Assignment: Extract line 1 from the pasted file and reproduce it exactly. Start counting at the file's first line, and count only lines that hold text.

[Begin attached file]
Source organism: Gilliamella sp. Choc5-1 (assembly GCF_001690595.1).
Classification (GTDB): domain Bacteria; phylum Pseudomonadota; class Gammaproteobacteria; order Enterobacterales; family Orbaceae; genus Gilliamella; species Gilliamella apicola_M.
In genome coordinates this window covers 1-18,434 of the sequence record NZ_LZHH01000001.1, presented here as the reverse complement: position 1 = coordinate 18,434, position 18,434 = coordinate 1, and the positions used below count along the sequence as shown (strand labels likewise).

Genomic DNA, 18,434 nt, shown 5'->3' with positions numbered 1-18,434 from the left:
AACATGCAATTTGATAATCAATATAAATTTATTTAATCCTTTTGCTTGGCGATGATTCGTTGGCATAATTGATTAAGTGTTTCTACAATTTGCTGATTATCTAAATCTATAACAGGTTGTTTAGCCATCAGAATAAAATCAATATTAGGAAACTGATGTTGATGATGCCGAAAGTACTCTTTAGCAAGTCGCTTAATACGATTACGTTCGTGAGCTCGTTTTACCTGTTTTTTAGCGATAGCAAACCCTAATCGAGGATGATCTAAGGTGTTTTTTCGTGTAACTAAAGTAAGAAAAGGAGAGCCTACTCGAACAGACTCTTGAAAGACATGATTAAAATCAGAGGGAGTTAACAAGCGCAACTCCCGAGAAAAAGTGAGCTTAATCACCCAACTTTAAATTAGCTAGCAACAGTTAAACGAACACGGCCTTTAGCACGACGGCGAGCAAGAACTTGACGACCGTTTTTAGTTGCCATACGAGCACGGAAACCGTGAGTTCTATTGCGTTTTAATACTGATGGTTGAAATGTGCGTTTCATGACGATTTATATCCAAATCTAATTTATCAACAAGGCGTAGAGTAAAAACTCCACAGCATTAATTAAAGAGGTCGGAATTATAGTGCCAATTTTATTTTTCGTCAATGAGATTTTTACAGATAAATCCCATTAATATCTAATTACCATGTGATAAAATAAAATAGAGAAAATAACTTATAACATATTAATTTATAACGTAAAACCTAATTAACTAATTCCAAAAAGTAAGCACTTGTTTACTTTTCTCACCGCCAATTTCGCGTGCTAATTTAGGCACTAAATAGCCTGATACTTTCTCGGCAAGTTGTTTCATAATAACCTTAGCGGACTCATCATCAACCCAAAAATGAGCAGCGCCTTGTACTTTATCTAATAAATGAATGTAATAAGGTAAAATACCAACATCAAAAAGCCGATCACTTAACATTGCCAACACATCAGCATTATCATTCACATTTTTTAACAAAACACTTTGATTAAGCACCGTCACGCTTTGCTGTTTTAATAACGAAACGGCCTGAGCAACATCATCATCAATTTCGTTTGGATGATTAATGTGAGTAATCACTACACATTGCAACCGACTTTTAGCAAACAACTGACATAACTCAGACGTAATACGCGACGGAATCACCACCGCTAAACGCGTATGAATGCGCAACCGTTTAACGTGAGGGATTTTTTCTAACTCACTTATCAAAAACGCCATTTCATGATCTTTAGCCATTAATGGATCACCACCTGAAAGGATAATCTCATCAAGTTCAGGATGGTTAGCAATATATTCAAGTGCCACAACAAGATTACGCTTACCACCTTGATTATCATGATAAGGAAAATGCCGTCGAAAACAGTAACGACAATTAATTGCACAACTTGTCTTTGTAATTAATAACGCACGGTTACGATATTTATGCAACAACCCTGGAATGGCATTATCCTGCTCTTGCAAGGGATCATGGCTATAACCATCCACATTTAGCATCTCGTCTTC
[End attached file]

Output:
Source organism: Gilliamella sp. Choc5-1 (assembly GCF_001690595.1).